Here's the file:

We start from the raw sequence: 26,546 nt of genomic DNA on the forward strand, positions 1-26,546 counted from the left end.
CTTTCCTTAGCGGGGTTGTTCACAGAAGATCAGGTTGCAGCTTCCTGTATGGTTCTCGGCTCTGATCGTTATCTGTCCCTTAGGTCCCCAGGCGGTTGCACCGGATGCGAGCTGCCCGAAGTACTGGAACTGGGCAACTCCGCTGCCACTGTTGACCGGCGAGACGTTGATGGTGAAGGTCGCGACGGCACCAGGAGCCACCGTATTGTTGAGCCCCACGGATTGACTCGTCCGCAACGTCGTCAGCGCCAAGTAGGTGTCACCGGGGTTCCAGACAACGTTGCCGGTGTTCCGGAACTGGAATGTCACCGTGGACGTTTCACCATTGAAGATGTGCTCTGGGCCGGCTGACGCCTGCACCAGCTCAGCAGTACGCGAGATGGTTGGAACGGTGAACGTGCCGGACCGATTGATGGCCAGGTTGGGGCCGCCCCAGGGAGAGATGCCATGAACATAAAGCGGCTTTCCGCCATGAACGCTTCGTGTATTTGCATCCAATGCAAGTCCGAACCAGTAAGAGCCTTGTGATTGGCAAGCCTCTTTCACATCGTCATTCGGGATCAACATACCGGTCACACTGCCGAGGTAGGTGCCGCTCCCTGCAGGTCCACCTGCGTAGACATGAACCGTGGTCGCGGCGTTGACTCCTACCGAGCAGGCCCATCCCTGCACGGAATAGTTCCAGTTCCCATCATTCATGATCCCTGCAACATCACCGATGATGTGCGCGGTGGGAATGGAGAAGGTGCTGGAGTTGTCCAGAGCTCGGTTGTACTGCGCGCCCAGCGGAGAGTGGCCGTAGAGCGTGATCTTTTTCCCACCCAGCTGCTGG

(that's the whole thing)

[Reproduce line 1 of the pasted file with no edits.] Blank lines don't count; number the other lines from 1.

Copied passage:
We start from the raw sequence: 26,546 nt of genomic DNA on the forward strand, positions 1-26,546 counted from the left end.